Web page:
Now’s the perfect time to get up close and personal with the Northern Lights.
The Northern Lights, also known as Aurora Borealis, are a natural phenomenon that light up the night sky most notably in the Arctic region.
The dazzling spectacle – akin to a free laser show – is a hypnotic dance of colours which can be seen in a range of places from northern parts of Canada and Alaska to Scandinavia and Iceland.
So what is this phenomenon and how exactly does it take shape in the skies above?
In short, they are in effect collisions between electrically charged particles from the sun entering the earth’s atmosphere, and come in an array of colours: red, yellow, green, blue and violet.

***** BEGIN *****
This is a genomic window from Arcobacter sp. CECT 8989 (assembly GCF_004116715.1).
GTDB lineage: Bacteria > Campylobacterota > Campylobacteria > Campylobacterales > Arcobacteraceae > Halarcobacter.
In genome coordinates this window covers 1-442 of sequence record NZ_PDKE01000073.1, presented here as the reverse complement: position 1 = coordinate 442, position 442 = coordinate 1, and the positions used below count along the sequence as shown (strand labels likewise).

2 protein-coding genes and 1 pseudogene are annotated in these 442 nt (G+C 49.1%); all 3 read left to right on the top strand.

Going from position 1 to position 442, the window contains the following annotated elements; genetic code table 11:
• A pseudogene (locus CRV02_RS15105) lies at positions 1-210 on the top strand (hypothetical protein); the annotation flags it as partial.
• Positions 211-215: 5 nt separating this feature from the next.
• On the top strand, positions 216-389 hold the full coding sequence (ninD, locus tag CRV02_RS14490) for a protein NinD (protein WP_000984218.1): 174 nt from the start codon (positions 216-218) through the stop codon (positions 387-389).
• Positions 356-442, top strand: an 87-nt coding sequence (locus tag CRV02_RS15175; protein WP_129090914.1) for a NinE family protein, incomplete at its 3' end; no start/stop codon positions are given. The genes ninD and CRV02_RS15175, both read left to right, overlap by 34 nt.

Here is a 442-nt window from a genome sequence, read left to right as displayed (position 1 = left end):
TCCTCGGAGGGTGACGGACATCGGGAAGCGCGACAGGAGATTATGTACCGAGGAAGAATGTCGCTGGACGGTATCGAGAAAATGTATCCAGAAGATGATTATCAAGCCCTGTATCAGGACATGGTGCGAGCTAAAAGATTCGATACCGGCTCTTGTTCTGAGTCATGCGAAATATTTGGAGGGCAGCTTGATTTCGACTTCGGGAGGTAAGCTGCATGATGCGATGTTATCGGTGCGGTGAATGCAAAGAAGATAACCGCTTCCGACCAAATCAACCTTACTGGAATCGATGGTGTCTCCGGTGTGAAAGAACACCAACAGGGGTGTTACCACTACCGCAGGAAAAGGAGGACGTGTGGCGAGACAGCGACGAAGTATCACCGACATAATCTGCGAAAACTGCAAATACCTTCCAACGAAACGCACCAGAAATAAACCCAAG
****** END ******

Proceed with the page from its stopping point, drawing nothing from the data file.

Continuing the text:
It also visually adds as the perfect backdrop for a photoshoot, as Christophe Tack found out ahead of Red Bull Ragnarok, the toughest snowkite event in the world in 2015.
An array of cyclists used it for a night-time photoshoot the previous year in Norway while Horacio Llorens last year created a dazzling array of images as he flew through the Aurora Borealis in Tromsø, also in Norway the following year.
But it’s not all about the sky, the dazzling skyscape lighting up the seas below as Australian Mick Fanning surfed in the icy waters in December.